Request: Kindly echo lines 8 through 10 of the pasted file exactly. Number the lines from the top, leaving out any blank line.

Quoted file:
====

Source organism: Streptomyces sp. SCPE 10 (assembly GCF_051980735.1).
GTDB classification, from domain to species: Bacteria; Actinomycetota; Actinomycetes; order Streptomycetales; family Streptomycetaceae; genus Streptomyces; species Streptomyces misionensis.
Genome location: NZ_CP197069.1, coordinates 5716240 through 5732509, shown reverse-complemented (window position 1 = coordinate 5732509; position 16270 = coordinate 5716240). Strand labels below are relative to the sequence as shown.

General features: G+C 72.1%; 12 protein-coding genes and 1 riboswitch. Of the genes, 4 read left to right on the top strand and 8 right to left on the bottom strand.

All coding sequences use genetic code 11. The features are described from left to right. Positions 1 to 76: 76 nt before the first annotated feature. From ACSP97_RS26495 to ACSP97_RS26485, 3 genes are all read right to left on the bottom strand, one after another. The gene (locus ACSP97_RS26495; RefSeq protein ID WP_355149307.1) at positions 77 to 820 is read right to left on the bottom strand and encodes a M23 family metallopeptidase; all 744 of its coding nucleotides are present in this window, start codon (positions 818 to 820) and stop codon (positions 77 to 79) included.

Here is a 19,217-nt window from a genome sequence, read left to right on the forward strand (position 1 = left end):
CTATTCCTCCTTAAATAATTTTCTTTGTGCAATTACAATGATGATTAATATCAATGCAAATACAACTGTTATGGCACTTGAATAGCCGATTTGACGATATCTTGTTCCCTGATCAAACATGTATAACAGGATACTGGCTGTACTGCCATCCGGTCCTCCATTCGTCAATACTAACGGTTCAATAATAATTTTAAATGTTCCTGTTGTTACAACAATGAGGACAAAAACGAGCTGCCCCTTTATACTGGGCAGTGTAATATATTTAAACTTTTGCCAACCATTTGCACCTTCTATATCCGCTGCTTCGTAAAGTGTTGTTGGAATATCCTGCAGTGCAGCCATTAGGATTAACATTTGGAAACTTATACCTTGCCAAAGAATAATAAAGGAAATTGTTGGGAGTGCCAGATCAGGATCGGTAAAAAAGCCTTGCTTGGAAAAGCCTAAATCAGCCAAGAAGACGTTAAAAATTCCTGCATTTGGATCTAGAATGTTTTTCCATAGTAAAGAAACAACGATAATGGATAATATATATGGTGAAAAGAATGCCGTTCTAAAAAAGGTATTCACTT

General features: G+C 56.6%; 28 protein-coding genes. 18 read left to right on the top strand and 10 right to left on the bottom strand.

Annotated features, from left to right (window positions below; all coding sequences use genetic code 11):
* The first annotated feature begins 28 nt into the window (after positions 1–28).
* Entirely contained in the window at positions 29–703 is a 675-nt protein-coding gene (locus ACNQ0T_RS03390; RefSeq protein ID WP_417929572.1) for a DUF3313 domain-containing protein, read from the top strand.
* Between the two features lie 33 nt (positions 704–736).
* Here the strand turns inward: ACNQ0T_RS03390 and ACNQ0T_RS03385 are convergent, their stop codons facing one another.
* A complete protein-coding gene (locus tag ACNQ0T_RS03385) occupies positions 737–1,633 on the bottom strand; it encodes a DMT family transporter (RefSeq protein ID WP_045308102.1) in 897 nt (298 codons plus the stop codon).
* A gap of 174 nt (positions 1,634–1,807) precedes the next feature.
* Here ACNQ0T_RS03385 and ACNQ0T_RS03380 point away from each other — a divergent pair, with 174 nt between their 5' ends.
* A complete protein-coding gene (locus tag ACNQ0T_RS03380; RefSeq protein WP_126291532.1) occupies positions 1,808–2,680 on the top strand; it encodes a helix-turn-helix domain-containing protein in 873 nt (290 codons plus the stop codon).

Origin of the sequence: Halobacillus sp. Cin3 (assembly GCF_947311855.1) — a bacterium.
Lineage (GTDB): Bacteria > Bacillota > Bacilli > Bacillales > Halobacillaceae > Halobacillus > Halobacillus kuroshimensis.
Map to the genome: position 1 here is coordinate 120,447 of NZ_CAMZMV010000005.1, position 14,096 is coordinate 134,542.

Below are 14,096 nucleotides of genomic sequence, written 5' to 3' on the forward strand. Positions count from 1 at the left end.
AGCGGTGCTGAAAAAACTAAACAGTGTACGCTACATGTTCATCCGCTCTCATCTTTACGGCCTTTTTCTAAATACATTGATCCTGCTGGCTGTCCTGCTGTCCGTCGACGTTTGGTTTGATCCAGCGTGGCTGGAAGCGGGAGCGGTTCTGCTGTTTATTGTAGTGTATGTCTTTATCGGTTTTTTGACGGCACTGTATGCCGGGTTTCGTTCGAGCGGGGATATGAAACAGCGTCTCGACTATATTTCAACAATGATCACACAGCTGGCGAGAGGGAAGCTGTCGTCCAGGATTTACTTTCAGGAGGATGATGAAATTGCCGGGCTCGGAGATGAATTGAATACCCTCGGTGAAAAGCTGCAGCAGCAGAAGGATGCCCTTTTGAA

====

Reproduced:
General features: G+C 56.6%; 28 protein-coding genes. 18 read left to right on the top strand and 10 right to left on the bottom strand.

Annotated features, from left to right (window positions below; all coding sequences use genetic code 11):
* The first annotated feature begins 28 nt into the window (after positions 1–28).